Brazilian Ric Sena gives us the lowdown on how his holiday weekend Alegria parties have become a highlight of New York nightlife.
by Matt Kalkhoff
Photo: David Kniazuk

As the new millennium dawned, New York was a city under siege, its world-famous bars and nightclubs unwitting combatants in Giuliani's notorious war on nightlife. This misguided moral crusade severely crippled one of the city's most lucrative industries, leaving countless casualties and little hope in its wake. Yet amid the senseless chaos, an intrepid young entrepreneur named Ric Sena emerged out of nowhere to launch an epic series of provocative dance parties that not only defied the fascist regime, but ultimately helped define an era of gay nightlife as well. Now, after a spectacular three-year run at Sound Factory, Sena's renowned Alegria party will take up residence in its lavish new digs at Crobar on Sunday, Jan 18th, during the Martin Luther King, Jr. holiday weekend.

"I'm excited, because everyone else is so excited," says Sena, a Brazilian-born theater producer who splits his time between Manhattan and Miami. "I've been receiving a lot of emails from people saying they're waiting for my party to see the new club. And even though MLK is not a major traveling holiday, my online sales show a lot of people coming from out of town for the party." So what prompted the venue change?

"The past three years at Sound Factory have been great for me, and I'm really grateful for everything [owner] Richard Grant did," Sena ex-plains. "It's a great space, but I think I explored it to the limit-my limit. Also, Richard decided to turn SF gay on Saturday nights. He made a change that was good for him. But what he did for his business was not so good for my business, and he understands that. The offer from Crobar came at the same/right time. So I decided to move the party to Crobar."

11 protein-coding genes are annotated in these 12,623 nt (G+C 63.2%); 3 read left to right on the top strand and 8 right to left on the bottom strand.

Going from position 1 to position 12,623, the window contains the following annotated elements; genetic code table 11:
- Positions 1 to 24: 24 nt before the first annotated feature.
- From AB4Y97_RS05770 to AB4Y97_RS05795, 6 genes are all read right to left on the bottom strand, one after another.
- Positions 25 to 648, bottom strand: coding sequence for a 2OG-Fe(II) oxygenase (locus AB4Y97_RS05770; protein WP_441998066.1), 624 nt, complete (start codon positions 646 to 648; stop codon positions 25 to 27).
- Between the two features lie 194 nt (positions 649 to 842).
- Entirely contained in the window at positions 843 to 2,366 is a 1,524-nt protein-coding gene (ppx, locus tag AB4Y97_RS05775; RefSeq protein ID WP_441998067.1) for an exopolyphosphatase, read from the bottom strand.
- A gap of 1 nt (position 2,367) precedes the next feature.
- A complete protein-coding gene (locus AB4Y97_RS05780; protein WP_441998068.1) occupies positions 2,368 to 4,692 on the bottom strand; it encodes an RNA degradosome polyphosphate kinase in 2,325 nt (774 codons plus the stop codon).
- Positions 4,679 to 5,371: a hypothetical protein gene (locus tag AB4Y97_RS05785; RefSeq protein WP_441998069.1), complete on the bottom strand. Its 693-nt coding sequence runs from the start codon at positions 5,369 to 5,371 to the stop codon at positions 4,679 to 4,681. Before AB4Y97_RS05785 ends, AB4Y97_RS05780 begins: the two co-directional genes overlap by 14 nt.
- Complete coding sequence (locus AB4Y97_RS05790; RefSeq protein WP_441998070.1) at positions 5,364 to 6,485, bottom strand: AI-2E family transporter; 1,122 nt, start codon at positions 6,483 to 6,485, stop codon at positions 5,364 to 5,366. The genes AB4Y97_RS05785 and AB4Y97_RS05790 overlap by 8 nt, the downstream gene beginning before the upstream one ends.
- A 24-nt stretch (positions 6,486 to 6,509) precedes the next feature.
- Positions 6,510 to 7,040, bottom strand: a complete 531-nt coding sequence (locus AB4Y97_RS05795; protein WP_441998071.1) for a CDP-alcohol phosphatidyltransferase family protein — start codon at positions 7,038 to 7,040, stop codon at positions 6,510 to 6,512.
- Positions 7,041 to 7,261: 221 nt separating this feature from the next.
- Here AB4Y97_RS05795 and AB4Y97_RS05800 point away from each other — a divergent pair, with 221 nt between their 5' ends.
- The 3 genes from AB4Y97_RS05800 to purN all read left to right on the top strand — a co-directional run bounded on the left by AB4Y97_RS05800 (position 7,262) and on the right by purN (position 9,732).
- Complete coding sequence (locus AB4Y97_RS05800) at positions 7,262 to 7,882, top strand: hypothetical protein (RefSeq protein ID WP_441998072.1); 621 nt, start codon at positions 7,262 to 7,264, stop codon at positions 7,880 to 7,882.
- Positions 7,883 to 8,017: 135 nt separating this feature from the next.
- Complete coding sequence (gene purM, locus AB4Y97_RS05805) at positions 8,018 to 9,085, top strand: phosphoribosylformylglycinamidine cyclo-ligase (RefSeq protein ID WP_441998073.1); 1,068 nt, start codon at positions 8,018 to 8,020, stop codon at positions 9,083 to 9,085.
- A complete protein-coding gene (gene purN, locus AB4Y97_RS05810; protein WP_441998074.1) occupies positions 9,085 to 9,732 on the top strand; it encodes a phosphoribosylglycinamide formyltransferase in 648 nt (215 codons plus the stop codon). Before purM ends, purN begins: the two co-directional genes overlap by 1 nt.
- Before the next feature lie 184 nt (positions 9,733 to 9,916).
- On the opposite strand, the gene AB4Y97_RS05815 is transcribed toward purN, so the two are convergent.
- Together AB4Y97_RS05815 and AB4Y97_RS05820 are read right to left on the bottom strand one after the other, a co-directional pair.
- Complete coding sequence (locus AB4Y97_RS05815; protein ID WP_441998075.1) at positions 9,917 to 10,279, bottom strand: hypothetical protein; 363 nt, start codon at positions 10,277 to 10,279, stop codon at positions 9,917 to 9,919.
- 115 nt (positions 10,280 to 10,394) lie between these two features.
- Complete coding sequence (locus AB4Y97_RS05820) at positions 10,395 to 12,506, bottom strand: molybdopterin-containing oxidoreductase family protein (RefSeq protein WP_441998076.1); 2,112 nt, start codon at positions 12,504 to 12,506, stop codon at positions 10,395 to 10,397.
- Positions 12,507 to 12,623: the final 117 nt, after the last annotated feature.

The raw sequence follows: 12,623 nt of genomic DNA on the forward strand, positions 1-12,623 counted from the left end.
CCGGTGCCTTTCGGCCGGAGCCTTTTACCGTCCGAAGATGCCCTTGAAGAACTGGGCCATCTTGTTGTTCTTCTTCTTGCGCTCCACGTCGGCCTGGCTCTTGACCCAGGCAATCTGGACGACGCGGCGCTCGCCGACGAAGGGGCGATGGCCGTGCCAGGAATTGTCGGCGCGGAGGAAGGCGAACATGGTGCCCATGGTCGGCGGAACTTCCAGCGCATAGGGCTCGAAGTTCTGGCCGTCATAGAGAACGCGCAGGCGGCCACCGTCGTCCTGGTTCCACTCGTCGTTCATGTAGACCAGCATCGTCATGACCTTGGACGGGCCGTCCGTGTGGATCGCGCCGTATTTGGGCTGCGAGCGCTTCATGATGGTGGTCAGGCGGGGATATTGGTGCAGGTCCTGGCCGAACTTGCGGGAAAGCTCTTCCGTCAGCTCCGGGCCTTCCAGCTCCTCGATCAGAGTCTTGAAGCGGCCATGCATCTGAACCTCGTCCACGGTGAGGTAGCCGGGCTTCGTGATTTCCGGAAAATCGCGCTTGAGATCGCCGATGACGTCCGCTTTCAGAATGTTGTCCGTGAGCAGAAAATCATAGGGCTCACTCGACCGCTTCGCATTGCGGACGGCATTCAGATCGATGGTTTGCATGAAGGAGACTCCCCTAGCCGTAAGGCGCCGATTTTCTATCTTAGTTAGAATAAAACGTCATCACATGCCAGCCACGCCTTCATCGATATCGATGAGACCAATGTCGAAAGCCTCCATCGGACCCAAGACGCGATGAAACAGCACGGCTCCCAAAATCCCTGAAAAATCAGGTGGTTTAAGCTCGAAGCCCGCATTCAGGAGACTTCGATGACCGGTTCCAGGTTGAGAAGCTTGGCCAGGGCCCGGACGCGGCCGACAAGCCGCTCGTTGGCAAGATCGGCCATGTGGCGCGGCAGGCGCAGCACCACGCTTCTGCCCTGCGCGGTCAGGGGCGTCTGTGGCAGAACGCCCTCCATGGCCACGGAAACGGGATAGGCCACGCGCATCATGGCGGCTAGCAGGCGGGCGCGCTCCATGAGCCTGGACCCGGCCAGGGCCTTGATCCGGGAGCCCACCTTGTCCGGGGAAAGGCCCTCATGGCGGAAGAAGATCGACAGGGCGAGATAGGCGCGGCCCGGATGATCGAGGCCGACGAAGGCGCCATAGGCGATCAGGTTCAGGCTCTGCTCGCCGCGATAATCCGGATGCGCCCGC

Not surprisingly, the nightlife rumor mill has churned out every imaginable fantasy-fueled scenario since news of the move first broke. While it might be tempting to believe the speculative drama du jour, the decision could make perfect business sense-both from an evolutionary and endurance standpoint. But the transition could prove tricky in other ways.

Crobar's imposing interior and grandiose design will require a radically different approach to logistics and decor, yet Sena intends to capitalize on the creative opportunities such new challenges present. How well he'll fare in convincing the club's management that $7 is too much for bottled water, however, remains to be seen. It's also uncertain how late the party will be allowed to go Monday morning. But one of the many areas in which Sena consistently excels is taking care of his customers, so it seems likely that these and other issues will be resolved well in advance. (Perhaps his fastidious, hands-on management style will even inspire the Crobar people to iron out some of their own organizational wrinkles.)

The Secret of His Success

Surely not even Sena himself could have predicted the level of success he'd eventually achieve in such a relatively short amount of time. After all, America may be the "land of opportunity," and New York City the "center of the universe," but even the most talented and ambitious nightlife players often find their hopes dashed and dreams shattered. But as Orlando, Florida's uber-party producer Mark Baker has so aptly demonstrated, a solid background in theatrical production can indeed translate into Circuit gold.